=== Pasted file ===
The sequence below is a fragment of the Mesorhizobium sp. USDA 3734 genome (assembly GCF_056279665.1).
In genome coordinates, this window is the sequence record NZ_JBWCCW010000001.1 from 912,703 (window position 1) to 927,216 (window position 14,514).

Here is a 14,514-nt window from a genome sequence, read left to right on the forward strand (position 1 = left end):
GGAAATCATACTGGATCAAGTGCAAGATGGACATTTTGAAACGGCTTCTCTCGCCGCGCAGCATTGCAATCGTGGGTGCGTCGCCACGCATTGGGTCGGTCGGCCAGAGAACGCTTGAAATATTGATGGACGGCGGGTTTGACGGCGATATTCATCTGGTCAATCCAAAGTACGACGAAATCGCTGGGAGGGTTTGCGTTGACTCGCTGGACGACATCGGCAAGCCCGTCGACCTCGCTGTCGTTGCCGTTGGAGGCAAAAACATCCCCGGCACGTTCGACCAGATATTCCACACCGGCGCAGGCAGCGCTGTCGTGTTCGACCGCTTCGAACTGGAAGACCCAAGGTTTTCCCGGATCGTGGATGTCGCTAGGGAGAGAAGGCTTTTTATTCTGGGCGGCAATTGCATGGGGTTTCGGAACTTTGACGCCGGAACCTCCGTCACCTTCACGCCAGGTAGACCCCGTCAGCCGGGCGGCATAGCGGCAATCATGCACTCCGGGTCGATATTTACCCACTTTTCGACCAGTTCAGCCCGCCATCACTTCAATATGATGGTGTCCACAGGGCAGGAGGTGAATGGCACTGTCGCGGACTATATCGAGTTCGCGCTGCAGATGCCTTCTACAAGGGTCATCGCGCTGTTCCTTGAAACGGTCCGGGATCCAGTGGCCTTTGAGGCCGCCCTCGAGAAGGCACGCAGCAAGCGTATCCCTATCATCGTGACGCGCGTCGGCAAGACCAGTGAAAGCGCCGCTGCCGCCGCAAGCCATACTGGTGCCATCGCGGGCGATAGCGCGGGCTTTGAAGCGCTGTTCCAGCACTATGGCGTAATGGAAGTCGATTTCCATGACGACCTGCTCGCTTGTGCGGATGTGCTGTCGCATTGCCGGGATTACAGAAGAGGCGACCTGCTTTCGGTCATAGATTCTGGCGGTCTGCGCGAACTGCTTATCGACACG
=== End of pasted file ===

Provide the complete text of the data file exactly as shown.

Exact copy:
The sequence below is a fragment of the Mesorhizobium sp. USDA 3734 genome (assembly GCF_056279665.1).
In genome coordinates, this window is the sequence record NZ_JBWCCW010000001.1 from 912,703 (window position 1) to 927,216 (window position 14,514).

Here is a 14,514-nt window from a genome sequence, read left to right on the forward strand (position 1 = left end):
GGAAATCATACTGGATCAAGTGCAAGATGGACATTTTGAAACGGCTTCTCTCGCCGCGCAGCATTGCAATCGTGGGTGCGTCGCCACGCATTGGGTCGGTCGGCCAGAGAACGCTTGAAATATTGATGGACGGCGGGTTTGACGGCGATATTCATCTGGTCAATCCAAAGTACGACGAAATCGCTGGGAGGGTTTGCGTTGACTCGCTGGACGACATCGGCAAGCCCGTCGACCTCGCTGTCGTTGCCGTTGGAGGCAAAAACATCCCCGGCACGTTCGACCAGATATTCCACACCGGCGCAGGCAGCGCTGTCGTGTTCGACCGCTTCGAACTGGAAGACCCAAGGTTTTCCCGGATCGTGGATGTCGCTAGGGAGAGAAGGCTTTTTATTCTGGGCGGCAATTGCATGGGGTTTCGGAACTTTGACGCCGGAACCTCCGTCACCTTCACGCCAGGTAGACCCCGTCAGCCGGGCGGCATAGCGGCAATCATGCACTCCGGGTCGATATTTACCCACTTTTCGACCAGTTCAGCCCGCCATCACTTCAATATGATGGTGTCCACAGGGCAGGAGGTGAATGGCACTGTCGCGGACTATATCGAGTTCGCGCTGCAGATGCCTTCTACAAGGGTCATCGCGCTGTTCCTTGAAACGGTCCGGGATCCAGTGGCCTTTGAGGCCGCCCTCGAGAAGGCACGCAGCAAGCGTATCCCTATCATCGTGACGCGCGTCGGCAAGACCAGTGAAAGCGCCGCTGCCGCCGCAAGCCATACTGGTGCCATCGCGGGCGATAGCGCGGGCTTTGAAGCGCTGTTCCAGCACTATGGCGTAATGGAAGTCGATTTCCATGACGACCTGCTCGCTTGTGCGGATGTGCTGTCGCATTGCCGGGATTACAGAAGAGGCGACCTGCTTTCGGTCATAGATTCTGGCGGTCTGCGCGAACTGCTTATCGACACG